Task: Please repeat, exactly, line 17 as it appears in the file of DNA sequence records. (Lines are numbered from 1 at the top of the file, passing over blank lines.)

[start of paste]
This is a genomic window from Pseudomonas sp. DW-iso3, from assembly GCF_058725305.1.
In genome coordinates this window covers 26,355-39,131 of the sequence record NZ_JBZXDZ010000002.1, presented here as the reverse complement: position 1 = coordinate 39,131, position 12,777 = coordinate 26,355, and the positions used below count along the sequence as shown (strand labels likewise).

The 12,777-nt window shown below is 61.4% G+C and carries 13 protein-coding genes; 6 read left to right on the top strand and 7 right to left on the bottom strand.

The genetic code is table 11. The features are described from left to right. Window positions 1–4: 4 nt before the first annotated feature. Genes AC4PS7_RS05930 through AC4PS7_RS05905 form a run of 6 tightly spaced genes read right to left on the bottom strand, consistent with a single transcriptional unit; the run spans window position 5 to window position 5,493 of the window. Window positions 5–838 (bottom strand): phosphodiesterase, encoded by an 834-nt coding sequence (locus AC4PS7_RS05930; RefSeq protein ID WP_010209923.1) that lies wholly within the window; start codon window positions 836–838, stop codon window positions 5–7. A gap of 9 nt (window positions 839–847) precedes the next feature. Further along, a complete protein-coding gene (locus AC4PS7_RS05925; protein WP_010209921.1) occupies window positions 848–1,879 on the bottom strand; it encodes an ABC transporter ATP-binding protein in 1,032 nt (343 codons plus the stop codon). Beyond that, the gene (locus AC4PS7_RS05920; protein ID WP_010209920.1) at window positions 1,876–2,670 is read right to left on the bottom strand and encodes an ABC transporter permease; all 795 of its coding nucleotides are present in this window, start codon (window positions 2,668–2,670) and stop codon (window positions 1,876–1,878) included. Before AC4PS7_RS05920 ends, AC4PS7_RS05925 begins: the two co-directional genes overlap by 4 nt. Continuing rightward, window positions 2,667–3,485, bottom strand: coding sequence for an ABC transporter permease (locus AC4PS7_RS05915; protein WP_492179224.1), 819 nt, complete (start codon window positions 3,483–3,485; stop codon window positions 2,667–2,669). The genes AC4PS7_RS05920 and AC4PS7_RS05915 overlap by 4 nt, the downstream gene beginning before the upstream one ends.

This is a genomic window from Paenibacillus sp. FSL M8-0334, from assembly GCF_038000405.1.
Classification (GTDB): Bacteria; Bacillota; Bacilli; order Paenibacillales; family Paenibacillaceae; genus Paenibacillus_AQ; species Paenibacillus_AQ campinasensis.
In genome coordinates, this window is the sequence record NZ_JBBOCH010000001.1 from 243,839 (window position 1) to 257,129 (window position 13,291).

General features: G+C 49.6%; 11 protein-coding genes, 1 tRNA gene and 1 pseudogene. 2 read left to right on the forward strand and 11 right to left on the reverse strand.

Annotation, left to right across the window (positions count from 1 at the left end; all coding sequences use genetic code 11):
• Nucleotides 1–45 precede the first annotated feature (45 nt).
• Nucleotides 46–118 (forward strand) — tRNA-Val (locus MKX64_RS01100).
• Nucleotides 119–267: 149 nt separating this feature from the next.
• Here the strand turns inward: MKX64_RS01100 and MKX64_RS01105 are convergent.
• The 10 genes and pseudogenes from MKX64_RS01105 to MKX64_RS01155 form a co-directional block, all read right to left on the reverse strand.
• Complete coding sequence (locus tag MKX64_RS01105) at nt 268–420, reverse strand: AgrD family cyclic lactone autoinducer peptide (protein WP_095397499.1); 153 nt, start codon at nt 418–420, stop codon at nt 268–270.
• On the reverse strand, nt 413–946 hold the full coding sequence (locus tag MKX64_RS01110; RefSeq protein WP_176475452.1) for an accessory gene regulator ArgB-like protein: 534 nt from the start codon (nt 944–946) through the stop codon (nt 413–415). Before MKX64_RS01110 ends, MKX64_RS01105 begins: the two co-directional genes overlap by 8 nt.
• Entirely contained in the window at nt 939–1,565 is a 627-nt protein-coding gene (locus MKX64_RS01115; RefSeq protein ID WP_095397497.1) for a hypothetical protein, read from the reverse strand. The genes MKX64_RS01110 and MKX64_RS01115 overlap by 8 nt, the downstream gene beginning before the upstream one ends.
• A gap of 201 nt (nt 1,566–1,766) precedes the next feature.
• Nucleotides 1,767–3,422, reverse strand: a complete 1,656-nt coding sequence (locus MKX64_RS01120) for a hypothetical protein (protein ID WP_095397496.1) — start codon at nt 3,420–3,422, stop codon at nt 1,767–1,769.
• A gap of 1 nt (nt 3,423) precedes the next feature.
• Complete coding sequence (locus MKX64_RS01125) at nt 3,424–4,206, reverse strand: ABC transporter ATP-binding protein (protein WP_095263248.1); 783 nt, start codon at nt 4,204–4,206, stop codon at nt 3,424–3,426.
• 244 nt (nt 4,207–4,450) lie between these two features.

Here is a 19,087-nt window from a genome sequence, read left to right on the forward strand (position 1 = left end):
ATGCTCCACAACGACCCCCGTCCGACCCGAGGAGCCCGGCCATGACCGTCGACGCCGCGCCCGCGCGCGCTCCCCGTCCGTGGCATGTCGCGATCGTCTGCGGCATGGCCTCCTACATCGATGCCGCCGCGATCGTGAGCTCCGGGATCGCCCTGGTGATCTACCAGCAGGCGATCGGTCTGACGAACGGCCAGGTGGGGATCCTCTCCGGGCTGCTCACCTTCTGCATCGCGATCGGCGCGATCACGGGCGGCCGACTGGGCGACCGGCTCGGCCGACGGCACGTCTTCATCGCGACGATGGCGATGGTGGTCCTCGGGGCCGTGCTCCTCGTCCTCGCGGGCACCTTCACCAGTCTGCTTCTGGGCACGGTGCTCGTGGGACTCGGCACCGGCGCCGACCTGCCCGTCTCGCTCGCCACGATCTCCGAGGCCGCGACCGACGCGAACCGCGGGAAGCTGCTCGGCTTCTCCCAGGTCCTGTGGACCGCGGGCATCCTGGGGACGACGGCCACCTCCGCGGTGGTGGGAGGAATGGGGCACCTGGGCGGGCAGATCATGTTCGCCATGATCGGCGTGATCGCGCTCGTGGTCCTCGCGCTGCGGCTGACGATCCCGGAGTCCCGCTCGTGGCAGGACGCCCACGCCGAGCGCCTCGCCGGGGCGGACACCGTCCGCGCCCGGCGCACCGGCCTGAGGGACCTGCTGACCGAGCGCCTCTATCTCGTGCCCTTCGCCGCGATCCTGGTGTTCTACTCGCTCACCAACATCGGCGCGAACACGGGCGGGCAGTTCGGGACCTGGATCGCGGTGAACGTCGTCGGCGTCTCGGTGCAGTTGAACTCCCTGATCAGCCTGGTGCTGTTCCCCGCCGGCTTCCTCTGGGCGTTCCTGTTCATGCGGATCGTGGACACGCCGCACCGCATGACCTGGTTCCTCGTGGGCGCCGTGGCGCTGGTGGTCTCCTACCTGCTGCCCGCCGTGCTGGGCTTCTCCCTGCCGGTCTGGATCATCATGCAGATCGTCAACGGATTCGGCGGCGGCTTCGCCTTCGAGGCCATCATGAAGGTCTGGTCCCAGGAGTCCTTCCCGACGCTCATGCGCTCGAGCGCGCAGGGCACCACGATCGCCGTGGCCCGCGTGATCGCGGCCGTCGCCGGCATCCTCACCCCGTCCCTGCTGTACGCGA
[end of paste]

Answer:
• Entirely contained in the window at nt 939–1,565 is a 627-nt protein-coding gene (locus MKX64_RS01115; RefSeq protein ID WP_095397497.1) for a hypothetical protein, read from the reverse strand. The genes MKX64_RS01110 and MKX64_RS01115 overlap by 8 nt, the downstream gene beginning before the upstream one ends.